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What is Typography Anyway?

Whether you know the formal definition or not, we all know typography. It is around us every day on street signs, restaurant menus, books and more.

Quite simply, typography is the style and appearance of words and letters.

  • Sign Typography Example
  • Menu Typography Example
  • Book Typography Example

Typography goes digital

What about digital typography? You see words and letters when you type an email, read an ebook, use an app on your smartphone or visit a web page.

Digital typography is still the style and appearance of words and letters - only designed with a screen in mind.

  • iPad Typography Example
  • iPhone Typography Example
  • Email Typography Example

What does this mean for my site?

What this means for us, or more specifically, for our website and its visitors, is that we have to make a few key decisions before we even start.

  • Font families - which specific type styles we want to use together on our site
  • Font sizes - how big or small the type of our page titles and content will be
  • Font colors - whether we want to stick with a traditional type color like black or gray or want to use a highlight color to emphasize some of our typography
Font Types

Font families

There are more fonts in this world than people. Ok, that might be a slight exaggeration but if you've ever tried to choose a font for an invitation or a logo, you know it certainly feels that way.

The truth is, fonts are so numerous because designers are constantly inventing new ones or altering the existing font families. While we would have a hard time cataloging all fonts, we can at least narrow them down in to a few categories:

  • Serif
  • Sans-Serif
  • Display
  • Handwriting

Here are a few examples so you can see the difference.

I could go on for several days about what makes a typeface a serif font and what is considered a display font, etc. Instead I thought I'd share this fun video on the history of typography because everyone loves movie time!

Text Controls

Picking a font

Now that we know what makes up a type family and the different categories of type, we can start to choose some for our site.

A good design rule of thumb is to choose no more than THREE fonts for your entire site. That means that all of our titles and content can be the same font family or we can mix it up and have one font for our page titles and another for our paragraph content.

The Websites 360® tool makes it easy to choose these by simply moving in to design mode and scrolling through the font options provided to us by TypeKit.

Having trouble narrowing it down with all of those choices? Maybe this will help:

Guidelines for Selecting a Typeface

Don't worry if you have trouble deciding at first; it is a decision that designers contemplate daily and even the most seasoned of us can be stumped at times.

Font Size

Font size and color

Once we've picked our fonts, the rest is a breeze. All we have to do is decide on size and color.

Sizes are subject to personal preference but there are a few standard guidelines we can follow.

  • Page titles - Make these as large as you like, but they should never be smaller than the content of our paragraphs. A good range to stay in is between 36 and 72 pt type.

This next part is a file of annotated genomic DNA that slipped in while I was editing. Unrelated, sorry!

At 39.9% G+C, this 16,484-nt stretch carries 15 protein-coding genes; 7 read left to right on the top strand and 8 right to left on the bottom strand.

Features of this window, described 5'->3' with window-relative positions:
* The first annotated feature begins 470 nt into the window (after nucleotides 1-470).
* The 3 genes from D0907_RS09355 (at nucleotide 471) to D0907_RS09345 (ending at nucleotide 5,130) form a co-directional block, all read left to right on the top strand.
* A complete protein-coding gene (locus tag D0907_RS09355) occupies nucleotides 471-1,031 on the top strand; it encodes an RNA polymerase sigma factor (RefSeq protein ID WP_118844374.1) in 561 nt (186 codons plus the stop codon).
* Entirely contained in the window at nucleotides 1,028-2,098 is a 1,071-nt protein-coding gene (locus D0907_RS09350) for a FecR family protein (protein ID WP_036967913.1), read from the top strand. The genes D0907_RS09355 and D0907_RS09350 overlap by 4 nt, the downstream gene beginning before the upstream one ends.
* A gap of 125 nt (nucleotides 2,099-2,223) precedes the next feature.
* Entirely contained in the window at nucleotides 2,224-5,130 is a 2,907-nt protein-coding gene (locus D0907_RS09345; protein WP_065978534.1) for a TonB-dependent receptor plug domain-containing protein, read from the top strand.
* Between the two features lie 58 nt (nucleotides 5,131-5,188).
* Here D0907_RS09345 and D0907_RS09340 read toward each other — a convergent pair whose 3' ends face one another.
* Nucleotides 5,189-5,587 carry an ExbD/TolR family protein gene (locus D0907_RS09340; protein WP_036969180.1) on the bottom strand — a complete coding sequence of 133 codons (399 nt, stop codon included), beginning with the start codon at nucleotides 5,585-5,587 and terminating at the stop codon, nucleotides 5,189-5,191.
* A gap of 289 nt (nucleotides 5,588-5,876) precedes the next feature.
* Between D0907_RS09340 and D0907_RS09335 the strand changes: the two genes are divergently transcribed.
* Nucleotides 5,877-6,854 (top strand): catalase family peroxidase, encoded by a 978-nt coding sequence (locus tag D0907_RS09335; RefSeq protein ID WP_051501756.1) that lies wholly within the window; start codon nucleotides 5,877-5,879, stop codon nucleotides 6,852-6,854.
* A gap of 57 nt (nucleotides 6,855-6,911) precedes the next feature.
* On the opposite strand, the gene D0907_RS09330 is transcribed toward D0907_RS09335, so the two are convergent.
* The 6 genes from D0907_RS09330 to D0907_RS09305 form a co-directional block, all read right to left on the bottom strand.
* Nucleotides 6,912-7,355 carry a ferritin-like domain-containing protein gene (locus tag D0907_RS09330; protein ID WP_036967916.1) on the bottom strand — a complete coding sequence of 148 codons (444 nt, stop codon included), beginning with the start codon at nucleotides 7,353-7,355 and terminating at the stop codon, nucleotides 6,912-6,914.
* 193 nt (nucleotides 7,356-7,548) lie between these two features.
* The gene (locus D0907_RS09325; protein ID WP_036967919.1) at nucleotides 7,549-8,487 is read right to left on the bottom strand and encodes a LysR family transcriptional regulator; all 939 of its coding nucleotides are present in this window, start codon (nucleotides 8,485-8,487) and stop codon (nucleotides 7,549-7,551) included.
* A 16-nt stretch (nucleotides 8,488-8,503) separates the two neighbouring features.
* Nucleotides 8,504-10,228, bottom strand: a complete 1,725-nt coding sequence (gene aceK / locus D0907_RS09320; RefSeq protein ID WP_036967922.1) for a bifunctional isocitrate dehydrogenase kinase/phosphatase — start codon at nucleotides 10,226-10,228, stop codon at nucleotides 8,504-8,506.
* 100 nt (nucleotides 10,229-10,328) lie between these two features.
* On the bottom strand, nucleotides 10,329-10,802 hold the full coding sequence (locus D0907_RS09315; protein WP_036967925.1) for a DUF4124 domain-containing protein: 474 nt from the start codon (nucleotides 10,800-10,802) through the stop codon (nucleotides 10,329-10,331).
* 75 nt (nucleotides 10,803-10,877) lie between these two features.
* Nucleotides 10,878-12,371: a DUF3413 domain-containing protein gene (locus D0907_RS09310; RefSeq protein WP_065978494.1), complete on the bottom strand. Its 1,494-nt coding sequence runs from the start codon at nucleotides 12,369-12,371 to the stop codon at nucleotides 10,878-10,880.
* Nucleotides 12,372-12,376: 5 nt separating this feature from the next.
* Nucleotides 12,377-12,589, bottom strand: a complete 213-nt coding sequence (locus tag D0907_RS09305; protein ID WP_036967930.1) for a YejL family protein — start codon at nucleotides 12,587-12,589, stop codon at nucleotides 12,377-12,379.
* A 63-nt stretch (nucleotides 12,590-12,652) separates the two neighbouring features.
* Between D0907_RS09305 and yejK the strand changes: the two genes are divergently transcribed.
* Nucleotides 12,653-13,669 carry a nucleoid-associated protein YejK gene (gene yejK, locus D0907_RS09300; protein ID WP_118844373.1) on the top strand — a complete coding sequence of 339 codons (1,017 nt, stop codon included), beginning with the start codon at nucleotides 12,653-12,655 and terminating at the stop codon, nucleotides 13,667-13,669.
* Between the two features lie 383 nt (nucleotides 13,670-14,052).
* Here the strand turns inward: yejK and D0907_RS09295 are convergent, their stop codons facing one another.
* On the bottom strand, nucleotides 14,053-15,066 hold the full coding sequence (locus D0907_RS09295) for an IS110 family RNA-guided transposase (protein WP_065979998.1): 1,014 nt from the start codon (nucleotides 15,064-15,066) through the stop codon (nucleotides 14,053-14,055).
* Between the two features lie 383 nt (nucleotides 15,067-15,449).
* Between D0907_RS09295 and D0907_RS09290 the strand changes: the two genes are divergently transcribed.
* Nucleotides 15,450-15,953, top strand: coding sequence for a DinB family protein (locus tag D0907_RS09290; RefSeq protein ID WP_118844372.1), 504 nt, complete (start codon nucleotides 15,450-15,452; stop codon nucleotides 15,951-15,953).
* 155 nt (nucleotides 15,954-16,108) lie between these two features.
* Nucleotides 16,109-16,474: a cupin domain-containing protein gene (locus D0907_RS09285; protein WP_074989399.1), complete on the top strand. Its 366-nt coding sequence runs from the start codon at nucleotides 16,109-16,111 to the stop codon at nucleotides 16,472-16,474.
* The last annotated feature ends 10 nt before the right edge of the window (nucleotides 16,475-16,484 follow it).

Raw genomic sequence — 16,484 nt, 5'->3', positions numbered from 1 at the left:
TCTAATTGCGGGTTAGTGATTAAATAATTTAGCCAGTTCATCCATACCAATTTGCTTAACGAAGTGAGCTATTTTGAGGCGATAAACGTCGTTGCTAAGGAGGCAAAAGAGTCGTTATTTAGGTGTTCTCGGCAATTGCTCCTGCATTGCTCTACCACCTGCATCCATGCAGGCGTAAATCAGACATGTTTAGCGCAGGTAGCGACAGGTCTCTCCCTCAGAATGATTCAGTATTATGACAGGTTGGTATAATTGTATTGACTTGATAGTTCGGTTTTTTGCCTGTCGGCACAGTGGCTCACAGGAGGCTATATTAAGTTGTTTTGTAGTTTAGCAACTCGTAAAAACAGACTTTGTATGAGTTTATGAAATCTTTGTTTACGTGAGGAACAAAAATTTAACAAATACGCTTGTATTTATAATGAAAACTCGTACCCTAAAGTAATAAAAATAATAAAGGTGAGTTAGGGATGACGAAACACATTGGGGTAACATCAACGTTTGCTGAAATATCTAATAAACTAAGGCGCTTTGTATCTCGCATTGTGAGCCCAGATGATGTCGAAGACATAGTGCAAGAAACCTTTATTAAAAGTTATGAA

• Subtitles - These should be slightly smaller than our page titles to give emphasis without overshadowing the more important page title. These are used primarily to give the reader's eye a break between subjects on your page. Shoot for between 20 and 32 pt type.
  • Content - This is most likely the largest amount of type on our pages. This is also what we want our visitors to read, so make it easy on them. If a long blog post has 10 pt font and you have to squint to read the whole thing, are you going to stick around for the ending? Probably not. A good rule for content is to make it no smaller than 14 pt and no larger than 20 pt.

Next we can add color, remembering to be especially conservative with colors on content we want users to be able to easily read. For example, reading a paragraph of neon green text on a white background is no easy feat.

Most times text color on the web is used to highlight information, hyperlinks or to show what page you are currently on.

Take a look at Happy Hemp's website. Click through the different pages on their navigation. See how the text of the page you are on turns green? Subtle, right? Sometimes subtle is all you need to make a difference.

While the options of color on your website are endless, here are a few guidelines on text color:

  • Remember readability. If you wouldn't want to read yellow text on a green background then your visitors probably won't either.
  • Be kind to others' eyes. If the font looks too small to you, then it will be too small for someone else.
  • Do not make your paragraph content blue. Blue is a universal color for hyperlinks and will confuse readers.

So, what did we learn?

We learned a little today about the history of typography and how font size and color can effect the user's comfort in reading content on your site. But all of this is just the tip of the typography iceberg.

Keep an eye on our Websites 360® blog series and we will keep diving deeper into the world of typography.

In the meantime, have fun choosing your fonts and remember the only mistake you can really make is using Comic Sans.

Credit for images